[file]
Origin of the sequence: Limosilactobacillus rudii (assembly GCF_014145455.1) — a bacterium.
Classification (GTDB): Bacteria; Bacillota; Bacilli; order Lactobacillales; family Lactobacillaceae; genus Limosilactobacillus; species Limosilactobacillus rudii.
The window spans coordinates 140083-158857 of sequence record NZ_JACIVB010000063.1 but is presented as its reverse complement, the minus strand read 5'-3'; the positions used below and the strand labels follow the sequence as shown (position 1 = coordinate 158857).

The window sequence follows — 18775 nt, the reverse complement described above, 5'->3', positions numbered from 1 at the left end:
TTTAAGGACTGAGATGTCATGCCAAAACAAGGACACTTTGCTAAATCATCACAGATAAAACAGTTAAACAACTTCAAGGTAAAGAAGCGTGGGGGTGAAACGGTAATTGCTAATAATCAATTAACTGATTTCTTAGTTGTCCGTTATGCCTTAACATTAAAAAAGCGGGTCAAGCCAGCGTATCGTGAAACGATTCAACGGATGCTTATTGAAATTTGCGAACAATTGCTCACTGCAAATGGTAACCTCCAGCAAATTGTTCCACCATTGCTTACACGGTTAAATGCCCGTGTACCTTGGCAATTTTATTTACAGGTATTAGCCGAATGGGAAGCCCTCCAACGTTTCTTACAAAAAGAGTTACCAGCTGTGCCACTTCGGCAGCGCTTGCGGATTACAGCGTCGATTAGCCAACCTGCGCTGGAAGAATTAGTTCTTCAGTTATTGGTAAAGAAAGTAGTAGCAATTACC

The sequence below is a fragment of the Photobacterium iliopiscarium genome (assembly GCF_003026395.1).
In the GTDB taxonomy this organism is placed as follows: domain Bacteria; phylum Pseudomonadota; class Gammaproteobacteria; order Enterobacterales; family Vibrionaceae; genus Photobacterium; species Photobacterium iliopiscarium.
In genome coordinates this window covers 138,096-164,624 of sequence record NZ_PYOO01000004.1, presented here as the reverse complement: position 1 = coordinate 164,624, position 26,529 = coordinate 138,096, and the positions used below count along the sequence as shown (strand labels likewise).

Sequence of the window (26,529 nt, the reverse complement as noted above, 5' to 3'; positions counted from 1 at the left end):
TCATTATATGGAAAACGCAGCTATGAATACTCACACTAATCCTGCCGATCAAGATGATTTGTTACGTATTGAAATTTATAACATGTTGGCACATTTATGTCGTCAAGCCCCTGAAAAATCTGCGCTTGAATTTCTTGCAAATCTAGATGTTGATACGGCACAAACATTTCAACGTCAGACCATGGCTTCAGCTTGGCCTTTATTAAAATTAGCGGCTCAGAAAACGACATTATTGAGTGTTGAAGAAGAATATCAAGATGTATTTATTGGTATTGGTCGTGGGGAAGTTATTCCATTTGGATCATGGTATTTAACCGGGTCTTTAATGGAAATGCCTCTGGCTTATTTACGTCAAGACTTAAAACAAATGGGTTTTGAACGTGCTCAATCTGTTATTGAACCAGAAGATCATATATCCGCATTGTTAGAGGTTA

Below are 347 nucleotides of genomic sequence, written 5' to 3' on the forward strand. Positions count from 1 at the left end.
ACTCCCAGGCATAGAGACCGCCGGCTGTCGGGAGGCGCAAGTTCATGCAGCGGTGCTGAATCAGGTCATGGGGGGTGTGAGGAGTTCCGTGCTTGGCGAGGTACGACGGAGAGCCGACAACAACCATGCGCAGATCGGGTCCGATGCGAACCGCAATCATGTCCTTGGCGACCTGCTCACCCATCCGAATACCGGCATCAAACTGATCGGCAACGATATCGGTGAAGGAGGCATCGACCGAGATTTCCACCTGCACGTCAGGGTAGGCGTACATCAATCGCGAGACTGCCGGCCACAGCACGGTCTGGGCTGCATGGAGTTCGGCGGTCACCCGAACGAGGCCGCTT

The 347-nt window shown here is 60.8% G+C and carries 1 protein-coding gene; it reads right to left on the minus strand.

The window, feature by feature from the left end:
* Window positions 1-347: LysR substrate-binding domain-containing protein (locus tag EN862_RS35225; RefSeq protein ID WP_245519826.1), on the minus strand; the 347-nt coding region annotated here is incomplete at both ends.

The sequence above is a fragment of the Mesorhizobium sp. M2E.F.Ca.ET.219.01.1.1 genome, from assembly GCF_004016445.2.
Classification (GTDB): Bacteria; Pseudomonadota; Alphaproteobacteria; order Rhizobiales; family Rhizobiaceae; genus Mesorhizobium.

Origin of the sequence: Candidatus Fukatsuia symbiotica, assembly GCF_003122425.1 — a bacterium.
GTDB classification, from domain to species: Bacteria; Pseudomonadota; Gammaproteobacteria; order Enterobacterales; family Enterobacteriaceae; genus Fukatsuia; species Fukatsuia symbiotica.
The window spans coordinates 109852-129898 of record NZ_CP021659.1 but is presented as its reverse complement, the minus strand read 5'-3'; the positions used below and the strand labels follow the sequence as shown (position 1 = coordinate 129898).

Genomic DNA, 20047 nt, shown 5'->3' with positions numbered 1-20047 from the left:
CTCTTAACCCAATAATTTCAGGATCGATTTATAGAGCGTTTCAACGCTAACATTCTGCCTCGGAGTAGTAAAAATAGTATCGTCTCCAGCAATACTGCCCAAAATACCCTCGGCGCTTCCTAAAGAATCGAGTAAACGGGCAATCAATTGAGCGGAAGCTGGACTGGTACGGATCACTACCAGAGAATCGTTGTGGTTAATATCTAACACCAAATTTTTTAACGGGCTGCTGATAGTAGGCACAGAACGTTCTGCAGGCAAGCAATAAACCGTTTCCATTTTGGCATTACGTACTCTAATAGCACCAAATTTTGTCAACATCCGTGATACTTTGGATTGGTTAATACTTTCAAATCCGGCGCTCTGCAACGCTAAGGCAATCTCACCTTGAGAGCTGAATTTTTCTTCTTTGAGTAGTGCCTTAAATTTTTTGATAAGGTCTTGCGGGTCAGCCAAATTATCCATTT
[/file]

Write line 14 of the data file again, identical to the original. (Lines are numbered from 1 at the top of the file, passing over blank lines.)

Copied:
The window, feature by feature from the left end: